To examine the relationship between physicians' smoking behaviors and their attitudes toward tobacco use by their patients and tobacco control in the Ukraine, a 70-item questionnaire was administered to 799 general practitioners (287 men and 512 women) working in both rural (278 physicians) and urban (521 physicians) areas of three regions of Ukraine. In all, 13.9% of physicians were current smokers and 21.6% reported being past smokers, with significantly (P<0.001) more men than women being current or past smokers. Odds ratios from logistic regression analysis reveal that physicians who are heavy smokers are 26% less likely to record tobacco use by patients than medium smokers. Heavy smokers devote significantly less effort to providing cessation information to patients and are 36% less likely to support the complete prohibition of smoking in the physician's workplace. Older physicians, female physicians and physicians working in urban areas are significantly more likely than younger, male and rural physicians to advise their patients on smoking. The provision of smoking cessation to patients by general practitioners in Ukraine is influenced by several factors, a major one being the smoking status of the physician. If smoking among physicians declines, this will encourage the patient to consider a serious quit attempt in several ways, most notably: (1) physicians act as societal role models and can promote non-smoking as a norm and (2) the likelihood that a patient will be provided smoking cessation counseling increases. (C) 2006 Lippincott Williams &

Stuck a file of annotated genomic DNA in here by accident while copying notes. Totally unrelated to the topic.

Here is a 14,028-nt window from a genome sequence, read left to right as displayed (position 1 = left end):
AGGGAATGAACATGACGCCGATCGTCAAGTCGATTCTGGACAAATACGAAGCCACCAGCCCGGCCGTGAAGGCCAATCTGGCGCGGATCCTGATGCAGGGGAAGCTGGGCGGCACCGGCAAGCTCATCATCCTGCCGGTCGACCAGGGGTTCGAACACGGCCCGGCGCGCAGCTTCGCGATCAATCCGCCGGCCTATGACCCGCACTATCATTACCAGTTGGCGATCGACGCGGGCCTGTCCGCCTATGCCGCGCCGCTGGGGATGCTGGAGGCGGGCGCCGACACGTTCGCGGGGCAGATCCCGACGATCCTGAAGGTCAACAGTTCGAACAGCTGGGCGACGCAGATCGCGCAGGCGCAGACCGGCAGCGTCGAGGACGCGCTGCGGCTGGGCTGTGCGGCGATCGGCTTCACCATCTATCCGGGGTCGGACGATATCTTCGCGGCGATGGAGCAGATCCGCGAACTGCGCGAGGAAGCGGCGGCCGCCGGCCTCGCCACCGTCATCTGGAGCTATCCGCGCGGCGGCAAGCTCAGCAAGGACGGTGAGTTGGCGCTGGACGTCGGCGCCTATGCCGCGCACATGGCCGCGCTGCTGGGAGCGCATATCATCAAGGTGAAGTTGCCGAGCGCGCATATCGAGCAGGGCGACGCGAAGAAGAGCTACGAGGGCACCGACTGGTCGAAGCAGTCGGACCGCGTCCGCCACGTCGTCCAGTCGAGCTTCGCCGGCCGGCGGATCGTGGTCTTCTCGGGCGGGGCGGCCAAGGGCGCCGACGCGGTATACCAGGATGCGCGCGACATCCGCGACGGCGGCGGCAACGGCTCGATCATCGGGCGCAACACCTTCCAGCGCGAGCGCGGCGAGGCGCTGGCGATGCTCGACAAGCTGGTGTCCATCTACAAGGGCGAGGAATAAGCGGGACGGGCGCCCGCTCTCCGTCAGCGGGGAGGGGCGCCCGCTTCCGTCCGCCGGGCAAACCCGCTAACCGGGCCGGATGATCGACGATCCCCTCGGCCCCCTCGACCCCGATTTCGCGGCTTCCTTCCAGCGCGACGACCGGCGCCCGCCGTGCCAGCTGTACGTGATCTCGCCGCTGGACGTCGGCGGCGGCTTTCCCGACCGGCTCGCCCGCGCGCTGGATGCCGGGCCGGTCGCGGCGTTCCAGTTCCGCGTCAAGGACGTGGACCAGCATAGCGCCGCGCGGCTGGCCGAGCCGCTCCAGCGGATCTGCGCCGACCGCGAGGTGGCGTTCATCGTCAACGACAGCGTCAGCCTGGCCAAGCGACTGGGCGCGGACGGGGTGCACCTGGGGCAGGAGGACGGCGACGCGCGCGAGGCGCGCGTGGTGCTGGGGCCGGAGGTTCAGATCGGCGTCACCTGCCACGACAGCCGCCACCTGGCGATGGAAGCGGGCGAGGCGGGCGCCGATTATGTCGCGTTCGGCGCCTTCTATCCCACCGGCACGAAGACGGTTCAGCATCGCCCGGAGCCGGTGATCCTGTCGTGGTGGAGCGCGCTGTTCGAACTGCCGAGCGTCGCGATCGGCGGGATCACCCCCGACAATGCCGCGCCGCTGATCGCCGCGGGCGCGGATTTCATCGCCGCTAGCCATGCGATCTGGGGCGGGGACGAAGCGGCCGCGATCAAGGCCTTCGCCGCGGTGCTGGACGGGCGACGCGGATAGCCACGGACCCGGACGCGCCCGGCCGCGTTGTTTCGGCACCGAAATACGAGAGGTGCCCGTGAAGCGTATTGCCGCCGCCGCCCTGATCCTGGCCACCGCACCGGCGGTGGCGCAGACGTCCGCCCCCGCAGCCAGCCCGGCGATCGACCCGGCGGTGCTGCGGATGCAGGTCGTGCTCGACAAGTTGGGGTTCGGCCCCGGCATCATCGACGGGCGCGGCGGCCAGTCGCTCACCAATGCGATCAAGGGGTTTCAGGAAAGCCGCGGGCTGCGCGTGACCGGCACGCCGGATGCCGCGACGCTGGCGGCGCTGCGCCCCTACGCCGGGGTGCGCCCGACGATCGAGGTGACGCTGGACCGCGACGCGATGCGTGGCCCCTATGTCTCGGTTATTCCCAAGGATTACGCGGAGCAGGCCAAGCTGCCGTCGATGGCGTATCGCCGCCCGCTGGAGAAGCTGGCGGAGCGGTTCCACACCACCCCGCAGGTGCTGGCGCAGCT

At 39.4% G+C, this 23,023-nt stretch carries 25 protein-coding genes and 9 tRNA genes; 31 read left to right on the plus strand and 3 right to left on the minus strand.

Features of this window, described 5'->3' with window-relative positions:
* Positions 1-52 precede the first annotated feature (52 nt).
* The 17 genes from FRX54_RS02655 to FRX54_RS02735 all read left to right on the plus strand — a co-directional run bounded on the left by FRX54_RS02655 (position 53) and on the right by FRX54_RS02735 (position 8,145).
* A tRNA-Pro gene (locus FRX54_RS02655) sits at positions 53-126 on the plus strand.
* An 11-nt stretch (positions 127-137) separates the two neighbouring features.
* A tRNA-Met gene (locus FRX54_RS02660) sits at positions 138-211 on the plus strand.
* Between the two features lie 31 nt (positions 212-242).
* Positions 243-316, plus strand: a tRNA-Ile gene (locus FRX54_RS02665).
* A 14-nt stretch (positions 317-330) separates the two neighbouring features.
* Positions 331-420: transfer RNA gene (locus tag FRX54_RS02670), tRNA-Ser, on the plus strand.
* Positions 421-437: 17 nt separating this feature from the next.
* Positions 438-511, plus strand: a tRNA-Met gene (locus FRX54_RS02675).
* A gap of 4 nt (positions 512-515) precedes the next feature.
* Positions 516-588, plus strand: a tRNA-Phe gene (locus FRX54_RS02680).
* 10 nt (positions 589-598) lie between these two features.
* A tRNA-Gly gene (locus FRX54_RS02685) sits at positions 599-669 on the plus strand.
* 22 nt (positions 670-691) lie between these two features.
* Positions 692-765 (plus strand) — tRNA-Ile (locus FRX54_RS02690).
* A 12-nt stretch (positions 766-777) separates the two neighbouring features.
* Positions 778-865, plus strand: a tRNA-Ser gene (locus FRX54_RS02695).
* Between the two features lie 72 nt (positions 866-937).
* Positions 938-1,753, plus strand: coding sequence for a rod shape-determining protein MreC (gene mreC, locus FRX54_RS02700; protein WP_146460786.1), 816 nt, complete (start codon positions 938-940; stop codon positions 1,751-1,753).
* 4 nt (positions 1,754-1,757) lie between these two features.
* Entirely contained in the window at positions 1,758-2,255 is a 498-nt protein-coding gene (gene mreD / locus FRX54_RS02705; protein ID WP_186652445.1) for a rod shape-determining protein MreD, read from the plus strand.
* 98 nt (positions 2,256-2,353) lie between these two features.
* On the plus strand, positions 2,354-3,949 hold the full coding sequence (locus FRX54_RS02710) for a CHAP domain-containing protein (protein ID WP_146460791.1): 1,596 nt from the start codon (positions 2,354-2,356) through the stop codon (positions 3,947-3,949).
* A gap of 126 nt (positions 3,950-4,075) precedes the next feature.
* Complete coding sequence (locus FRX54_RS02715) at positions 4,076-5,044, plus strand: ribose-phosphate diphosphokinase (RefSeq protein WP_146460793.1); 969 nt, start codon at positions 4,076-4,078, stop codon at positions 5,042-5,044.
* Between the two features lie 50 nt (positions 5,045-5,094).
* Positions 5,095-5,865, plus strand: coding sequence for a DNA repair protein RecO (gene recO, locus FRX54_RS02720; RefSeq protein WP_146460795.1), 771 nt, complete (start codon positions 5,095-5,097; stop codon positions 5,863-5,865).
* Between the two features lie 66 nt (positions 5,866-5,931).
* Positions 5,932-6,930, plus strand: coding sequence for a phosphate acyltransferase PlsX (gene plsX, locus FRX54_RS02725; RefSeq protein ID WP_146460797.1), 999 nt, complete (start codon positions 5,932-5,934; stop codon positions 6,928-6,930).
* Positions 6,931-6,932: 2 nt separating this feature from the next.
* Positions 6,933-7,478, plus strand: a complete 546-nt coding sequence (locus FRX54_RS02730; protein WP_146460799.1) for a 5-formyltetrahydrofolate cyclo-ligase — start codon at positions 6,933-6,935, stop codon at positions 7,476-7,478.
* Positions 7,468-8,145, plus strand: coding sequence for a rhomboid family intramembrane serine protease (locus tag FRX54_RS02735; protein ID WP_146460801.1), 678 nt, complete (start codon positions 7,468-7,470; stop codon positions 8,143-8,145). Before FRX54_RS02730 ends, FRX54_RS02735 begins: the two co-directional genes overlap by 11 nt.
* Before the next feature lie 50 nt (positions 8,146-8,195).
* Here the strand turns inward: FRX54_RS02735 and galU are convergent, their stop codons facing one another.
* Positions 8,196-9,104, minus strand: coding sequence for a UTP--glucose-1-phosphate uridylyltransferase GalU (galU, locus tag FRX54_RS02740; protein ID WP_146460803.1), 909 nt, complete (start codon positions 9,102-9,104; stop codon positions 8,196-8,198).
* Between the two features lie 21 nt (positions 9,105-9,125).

- cessation; physician smoking; tobacco control; Ukraine.
Available at: http://works.bepress.com/vicki_hesli/43/